The targeted service deploys in areas where there are high levels of youth antisocial behaviour activity. Young people are engaged with through the medium of sport to identify and address their proplematic behaviours and divert towards some positive life choices.
In the past the service ran a football league event, "Stuff Leagues" which was linked to the Scottish Government's "No Knives, Better Lives" campaign.
No Knives, Better Lives in Glasgow is a collaboration between the Scottish Government, Glasgow Community and Safety Services (GCSS), Strathclyde Police and a host of local partners. It was launched on 22nd July 2010.
In Glasgow, the No Knives, Better Lives campaign has been running across the city in hotspot areas in each of Glasgow's five localities - North, East, West, South East and South West. These target areas were identified as by GCSS following an analysis of information from a range of sources including GCSS, Strathclyde Police, the community and other key partners.
The GCSS Mobile Resource team has to date played an integral part in the dissemination of the No Knives, Better Lives message to over 5,570 young people since its launch in Glasgow in July 2010.
No Knives, Better Lives is a multi-pronged campaign that aims to educate young people about the dangers of carrying a knife and the devastating personal consequences it can have on their future, as well as on their family and friends. A range of innovative tactics such as hard-hitting talks in schools, targeted advertising in areas where young people are known to congregate, diversionary activities and youth work interventions, have worked together with tough enforcement on the streets to tackle the issue of knife carrying and knife crime in targeted areas across Glasgow.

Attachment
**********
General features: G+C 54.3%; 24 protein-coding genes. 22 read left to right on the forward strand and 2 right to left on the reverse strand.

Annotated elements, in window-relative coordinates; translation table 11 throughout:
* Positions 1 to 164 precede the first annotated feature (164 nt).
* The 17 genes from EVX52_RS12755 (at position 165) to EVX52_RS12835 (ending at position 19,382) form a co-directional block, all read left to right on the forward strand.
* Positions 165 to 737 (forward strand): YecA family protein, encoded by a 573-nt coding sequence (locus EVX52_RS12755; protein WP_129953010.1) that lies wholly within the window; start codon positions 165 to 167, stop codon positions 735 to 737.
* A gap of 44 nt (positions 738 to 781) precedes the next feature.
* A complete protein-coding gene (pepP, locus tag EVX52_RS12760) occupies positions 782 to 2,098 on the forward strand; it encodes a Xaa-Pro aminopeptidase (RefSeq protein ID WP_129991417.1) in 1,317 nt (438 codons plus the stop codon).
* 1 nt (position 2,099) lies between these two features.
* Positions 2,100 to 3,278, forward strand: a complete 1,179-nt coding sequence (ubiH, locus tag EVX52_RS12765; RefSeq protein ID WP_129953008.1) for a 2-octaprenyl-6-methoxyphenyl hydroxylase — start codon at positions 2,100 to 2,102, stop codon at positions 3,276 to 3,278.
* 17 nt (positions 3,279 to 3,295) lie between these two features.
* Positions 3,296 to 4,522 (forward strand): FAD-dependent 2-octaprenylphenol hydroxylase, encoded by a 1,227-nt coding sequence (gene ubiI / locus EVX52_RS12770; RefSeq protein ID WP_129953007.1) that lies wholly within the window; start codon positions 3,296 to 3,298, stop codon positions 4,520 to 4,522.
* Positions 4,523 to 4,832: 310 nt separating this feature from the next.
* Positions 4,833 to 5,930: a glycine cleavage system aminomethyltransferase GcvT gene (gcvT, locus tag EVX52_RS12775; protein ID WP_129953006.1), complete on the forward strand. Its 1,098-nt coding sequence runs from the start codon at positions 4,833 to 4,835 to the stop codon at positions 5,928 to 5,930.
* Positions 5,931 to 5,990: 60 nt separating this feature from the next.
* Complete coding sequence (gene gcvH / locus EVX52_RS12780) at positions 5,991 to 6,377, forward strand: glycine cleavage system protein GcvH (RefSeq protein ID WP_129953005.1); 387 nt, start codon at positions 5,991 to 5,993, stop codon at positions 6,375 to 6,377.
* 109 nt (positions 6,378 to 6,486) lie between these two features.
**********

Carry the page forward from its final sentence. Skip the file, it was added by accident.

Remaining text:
Glasgow Street Football Cup
The service is presently linked in with partners Glasgow Life and Glasgow Housing Association to deliver a new street football league initiative that will culminate in a City wide final event in George Square in June.
Each organisation will nominate and work with ten teams of young people from hotspot areas of Glasgow. In addition to taking part in the competition itself, the young people will have the option to undertake training and coaching opportunities.
Our target group is young people aged between 12 and 18 who are either involved in or are on the cusp of involvement in antisocial behaviour.
Cashback for Communities
The service works alongside the diversionary aspect of "Cashback for Communities".
This enables young people in hotspot areas to access sports not normally accessible such as hockey, tennis and badminton.
As a result a badminton Club has been established in the Arc in Milton and 10 young people have gone on to play a city-wide badminton tournament. These young people will soon be representing Glasgow at a national badminton tournament.